During an interview with infantryman Bob Forrest, for example, the author noted: “He had a wide spectrum of experiences from the humorous to the bad. One memory Forrest could not repress was the moment he entered battle. “I remember thinking. I’m trying to kill that German, and that German is trying to kill me, and we don’t even know each other.” This admission is hardly rare among veterans of all wars, but Forrest reminds us that killing other humans – even if they fight for a reprehensible cause such as Nazism – is not just a question of courage, but a difficult moral quandary; they feared that committing murder would destroy their humanity.

Hoopes lets the men speak for themselves – and in most cases – keeps a respectful distance during the interviews, but in so doing, we don’t get access to the deep recesses of their minds. The author allows the reader to look to the historical scholarship on the issue of battlefield trauma, and how soldiers remember war, but the reader should not expect Hoopes to unravel all the intricacies and mysteries of battlefield survival. Veteran Mike Martinez, for instance, remembered that he jumped from his bedroom window when he returned home because of a bad dream, and that when he worked in the fields, the sound of a crop duster sweeping overhead caused him to leap for cover. From that section on, the author avoids any psychological explanation about PTSD and concludes: “He had one good postwar experience when the man whom he had helped save looked him up to thank him. After so many years of wondering whatever happened to that soldier, one ugly memory could now be erased.” It is hard to imagine that memories could be erased or compartmentalized so easily, but Hoopes is to be commended for recovering such valuable and interesting material from a generation whose voices grow fainter by the year.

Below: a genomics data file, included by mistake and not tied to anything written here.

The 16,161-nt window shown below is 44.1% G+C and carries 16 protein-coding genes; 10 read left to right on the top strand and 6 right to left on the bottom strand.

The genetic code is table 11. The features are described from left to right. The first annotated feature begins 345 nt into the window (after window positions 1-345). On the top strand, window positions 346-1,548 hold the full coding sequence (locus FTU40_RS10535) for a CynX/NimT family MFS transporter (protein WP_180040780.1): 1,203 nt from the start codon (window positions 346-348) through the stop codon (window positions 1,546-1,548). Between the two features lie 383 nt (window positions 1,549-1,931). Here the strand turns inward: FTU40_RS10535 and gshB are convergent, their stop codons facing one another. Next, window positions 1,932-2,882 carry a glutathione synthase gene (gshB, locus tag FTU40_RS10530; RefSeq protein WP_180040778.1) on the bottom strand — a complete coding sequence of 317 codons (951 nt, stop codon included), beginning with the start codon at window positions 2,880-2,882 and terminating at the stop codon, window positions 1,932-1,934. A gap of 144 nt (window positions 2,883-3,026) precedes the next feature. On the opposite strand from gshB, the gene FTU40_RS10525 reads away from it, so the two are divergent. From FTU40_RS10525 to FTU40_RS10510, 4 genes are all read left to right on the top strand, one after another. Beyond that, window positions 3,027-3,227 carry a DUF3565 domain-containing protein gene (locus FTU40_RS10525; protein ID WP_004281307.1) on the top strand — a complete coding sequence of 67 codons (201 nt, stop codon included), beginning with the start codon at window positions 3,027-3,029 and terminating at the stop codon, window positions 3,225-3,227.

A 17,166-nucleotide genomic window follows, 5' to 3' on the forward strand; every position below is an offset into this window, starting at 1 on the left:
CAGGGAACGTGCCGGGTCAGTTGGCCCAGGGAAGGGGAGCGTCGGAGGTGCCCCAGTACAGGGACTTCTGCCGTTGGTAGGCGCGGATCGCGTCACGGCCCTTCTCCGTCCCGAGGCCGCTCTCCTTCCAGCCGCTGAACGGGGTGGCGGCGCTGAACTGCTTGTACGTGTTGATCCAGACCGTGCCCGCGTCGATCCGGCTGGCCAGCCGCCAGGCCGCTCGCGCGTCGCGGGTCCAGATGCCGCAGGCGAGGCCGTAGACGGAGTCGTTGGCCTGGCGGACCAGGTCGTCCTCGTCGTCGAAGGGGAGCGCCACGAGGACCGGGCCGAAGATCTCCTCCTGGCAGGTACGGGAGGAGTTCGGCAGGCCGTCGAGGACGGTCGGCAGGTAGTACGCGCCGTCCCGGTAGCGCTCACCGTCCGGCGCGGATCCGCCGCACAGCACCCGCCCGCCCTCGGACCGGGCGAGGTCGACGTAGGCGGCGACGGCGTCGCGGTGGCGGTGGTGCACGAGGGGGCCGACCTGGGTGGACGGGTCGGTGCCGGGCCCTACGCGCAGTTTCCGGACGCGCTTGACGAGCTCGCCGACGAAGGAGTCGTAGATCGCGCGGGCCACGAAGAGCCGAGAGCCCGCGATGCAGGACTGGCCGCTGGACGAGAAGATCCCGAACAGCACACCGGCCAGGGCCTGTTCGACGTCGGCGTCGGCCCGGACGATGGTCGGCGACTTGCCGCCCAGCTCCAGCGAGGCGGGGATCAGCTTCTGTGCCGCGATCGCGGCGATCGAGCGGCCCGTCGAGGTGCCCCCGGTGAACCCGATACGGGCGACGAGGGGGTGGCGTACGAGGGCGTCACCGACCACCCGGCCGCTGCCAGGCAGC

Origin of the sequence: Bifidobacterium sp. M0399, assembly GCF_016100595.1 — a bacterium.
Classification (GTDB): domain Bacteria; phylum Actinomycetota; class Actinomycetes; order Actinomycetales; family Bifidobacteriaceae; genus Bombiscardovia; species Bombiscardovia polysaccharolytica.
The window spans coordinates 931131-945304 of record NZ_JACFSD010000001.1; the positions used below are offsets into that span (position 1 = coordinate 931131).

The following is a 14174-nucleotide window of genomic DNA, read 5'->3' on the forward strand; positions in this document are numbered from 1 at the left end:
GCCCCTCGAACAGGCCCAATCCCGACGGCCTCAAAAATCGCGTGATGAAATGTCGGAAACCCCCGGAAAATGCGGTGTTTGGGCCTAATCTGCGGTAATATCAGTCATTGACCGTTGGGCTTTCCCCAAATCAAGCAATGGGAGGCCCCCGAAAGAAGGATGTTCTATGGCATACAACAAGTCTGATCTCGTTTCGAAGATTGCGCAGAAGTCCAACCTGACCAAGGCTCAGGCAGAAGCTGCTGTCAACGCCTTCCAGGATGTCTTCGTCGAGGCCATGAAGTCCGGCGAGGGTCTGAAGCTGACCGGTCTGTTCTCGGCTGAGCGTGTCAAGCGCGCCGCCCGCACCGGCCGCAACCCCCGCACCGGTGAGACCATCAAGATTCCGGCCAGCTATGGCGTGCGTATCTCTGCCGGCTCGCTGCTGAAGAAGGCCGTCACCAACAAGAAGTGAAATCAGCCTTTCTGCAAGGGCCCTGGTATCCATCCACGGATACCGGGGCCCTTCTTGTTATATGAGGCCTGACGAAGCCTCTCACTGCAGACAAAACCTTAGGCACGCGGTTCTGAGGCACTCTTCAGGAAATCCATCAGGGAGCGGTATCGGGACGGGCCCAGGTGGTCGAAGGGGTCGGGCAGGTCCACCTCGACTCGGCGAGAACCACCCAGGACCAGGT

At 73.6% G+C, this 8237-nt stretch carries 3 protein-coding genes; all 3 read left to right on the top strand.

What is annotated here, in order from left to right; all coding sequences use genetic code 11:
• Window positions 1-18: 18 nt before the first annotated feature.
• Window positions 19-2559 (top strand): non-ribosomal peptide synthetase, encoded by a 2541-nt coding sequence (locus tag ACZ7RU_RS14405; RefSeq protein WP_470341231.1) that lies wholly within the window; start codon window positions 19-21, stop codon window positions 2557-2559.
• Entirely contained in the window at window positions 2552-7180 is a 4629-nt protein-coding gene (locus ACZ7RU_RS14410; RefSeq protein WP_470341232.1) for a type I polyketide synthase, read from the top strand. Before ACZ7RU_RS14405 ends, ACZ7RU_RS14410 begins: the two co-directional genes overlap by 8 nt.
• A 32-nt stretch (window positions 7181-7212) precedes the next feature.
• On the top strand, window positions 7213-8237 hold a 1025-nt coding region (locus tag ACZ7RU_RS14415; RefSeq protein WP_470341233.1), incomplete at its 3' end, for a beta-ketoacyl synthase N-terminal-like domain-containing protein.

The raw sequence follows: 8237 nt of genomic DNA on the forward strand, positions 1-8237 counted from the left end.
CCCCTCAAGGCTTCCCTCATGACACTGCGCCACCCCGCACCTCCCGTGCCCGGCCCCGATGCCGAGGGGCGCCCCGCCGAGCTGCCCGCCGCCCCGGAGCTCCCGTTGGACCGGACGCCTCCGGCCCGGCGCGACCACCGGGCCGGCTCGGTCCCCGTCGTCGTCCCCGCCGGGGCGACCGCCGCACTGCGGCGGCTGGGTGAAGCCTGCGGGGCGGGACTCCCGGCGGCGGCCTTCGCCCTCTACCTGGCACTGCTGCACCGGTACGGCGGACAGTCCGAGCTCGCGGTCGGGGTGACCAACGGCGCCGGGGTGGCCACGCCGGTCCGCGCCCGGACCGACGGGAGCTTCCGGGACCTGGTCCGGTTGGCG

Peter S. Carmichael
Fluhrer Professor of History
Gettysburg College

Mr. Hoopes continues to preserve the veterans’ stories; he is also a member of the committee which built a plaza in their honor.

Brad Hoopes, Reflections of Our Gentle Warriors: Personal Stories of World War II Veterans (Bradenton, Fl.: Booklocker.com, 2015).

Book Review: Reflections of Our Gentle Warriors by Brad Hoopes

September 2017 Book Recommendations

Brooke Hayward’s, HAYWIRE; a famous and beautiful actress-mother, a successful-agent father, and a secret, hellish household.

Dr. Haim Ginott’s, BETWEEN PARENT AND CHILD; raising and communicating with sons and daughters.

E. L. Konigsburg’s, FROM THE MIXED UP FILES OF MRS. BASIL E. FRANKWEILER; a sister and a brother run away to the Metropolitan Museum of Art.

William Shakespeare’s, THE TEMPEST; in the Bard’s last play, a former duke is exiled to an island.

September 2017 Book Recommendations